Dec 11 An advisory panel of medical experts
voted on Wednesday to recommend that U.S. health regulators
approve an experimental stroke-prevention device made by Boston
The panel voted 13 to 1 that the benefits outweigh the risks
of the Watchman device. The committee advised the U.S. Food and
Drug Administration to approve the Watchman for the prevention
of ischemic stroke and systemic embolism in patients with a
dangerous cardiac rhythm known as atrial fibrillation.
People with atrial fibrillation, the most common type of
arrhythmia, are five times more likely to suffer a stroke than
those without the condition. It affects nearly 3 million people
in the United States, and that number is expected to increase.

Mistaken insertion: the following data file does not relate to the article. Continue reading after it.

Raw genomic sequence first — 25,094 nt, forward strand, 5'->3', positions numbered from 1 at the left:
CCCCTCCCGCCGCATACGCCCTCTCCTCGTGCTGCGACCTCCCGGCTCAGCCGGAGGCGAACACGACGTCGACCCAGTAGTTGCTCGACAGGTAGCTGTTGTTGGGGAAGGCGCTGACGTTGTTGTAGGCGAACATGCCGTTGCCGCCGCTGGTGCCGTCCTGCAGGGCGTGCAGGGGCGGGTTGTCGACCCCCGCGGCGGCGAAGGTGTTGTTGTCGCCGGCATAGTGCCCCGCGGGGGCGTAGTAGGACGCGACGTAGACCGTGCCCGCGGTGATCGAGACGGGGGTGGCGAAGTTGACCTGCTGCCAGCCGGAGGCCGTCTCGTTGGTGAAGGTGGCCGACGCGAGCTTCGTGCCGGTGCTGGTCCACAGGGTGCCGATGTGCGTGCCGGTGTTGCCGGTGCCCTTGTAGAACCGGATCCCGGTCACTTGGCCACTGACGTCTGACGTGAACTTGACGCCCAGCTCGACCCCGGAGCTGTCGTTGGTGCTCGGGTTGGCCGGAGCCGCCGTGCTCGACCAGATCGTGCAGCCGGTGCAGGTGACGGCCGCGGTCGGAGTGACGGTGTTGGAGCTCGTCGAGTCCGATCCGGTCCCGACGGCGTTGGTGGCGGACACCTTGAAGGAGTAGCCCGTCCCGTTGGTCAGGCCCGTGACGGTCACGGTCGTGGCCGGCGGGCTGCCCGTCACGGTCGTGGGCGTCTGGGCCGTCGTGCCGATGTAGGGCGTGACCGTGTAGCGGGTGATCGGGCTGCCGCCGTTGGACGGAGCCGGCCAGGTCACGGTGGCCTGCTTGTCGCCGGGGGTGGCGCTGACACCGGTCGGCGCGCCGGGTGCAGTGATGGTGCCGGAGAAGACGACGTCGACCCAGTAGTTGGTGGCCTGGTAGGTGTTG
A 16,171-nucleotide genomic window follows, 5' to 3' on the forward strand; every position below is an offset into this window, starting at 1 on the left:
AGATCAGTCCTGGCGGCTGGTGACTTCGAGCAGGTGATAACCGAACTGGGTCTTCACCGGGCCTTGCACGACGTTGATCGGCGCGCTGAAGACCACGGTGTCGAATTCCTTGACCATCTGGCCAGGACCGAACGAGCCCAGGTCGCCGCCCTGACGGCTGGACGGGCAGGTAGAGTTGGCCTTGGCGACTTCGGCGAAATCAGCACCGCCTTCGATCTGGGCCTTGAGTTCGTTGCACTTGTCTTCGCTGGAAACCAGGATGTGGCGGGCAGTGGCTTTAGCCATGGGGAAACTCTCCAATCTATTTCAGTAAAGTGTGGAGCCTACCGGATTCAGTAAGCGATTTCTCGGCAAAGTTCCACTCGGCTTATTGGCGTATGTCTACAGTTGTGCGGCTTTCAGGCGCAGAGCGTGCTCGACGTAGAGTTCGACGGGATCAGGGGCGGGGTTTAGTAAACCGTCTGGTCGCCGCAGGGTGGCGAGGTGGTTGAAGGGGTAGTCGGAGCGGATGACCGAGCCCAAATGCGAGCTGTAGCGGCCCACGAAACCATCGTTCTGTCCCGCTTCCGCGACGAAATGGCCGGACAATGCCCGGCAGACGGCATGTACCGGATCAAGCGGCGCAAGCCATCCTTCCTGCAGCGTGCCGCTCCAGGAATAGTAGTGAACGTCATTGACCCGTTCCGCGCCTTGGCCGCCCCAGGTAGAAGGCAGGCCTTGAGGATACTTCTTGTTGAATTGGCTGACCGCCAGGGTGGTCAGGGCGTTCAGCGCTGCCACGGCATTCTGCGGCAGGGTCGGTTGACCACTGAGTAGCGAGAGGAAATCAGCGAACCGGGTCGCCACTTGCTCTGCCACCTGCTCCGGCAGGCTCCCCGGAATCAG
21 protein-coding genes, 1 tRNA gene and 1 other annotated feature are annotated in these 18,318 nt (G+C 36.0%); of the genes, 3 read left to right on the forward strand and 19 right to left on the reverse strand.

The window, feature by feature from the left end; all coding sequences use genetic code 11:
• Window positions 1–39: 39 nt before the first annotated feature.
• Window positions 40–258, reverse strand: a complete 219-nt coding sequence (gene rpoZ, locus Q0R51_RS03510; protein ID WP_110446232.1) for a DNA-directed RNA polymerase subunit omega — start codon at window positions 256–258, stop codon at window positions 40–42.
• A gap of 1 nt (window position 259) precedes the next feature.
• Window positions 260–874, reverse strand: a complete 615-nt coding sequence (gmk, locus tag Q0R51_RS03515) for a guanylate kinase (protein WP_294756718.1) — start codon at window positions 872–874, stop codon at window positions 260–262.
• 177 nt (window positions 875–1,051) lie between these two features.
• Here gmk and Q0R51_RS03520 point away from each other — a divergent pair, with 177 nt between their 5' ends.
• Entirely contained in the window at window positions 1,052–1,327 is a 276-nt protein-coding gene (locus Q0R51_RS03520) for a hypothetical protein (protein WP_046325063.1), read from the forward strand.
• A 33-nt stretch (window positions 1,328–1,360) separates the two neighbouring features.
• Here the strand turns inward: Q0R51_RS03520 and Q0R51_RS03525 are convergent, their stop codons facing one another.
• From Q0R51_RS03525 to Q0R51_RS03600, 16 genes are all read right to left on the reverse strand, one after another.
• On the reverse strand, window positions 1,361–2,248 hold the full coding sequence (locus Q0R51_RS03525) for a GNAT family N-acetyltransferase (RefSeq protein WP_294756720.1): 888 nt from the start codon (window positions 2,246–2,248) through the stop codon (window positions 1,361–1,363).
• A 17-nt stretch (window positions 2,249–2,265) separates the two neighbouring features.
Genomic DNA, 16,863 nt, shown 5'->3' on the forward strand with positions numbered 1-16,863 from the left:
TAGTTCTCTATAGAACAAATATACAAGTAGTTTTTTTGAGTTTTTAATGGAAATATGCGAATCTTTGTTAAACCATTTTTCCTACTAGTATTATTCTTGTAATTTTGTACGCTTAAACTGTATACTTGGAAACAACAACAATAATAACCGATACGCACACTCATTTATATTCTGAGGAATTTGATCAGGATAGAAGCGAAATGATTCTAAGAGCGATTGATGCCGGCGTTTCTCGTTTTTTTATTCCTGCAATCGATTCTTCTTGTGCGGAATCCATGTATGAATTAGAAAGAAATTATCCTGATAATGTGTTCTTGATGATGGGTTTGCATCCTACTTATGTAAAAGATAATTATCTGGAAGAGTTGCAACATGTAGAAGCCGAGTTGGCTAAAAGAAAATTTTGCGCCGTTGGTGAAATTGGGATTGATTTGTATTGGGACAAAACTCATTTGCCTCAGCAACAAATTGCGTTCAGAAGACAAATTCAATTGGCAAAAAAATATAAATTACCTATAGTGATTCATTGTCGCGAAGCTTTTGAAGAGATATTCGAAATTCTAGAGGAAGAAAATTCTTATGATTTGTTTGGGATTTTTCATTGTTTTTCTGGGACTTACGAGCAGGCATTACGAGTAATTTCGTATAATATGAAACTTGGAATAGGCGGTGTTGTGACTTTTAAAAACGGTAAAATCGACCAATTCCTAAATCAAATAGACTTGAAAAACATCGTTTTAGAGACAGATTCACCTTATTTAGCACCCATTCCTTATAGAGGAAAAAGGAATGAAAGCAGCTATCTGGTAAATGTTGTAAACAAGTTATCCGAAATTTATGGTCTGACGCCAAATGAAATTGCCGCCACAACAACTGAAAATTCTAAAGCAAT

The FDA typically follows the recommendations of its expert
advisory panels, but is not obligated to do so.
In documents prepared before the committee meeting, FDA
staff members highlighted the implant's failure to meet a key
goal for effectiveness in a recent study. But they said other
data must be weighed in deciding whether it should be approved.
The device, implanted in the heart to prevent stroke in
patients with atrial fibrillation, was developed as an
alternative to clot-preventing blood thinners.
It is aimed at sparing heart patients a lifetime of taking
anticoagulant drugs, such as warfarin, which carry a high risk
An FDA advisory panel recommended approval of the
first-of-its-kind device in 2009, but the agency ultimately
decided another study was needed to evaluate its safety and
Boston Scientific acquired the Watchman device when it
bought Atritech in March 2011. It has been on the market in
Europe since 2005.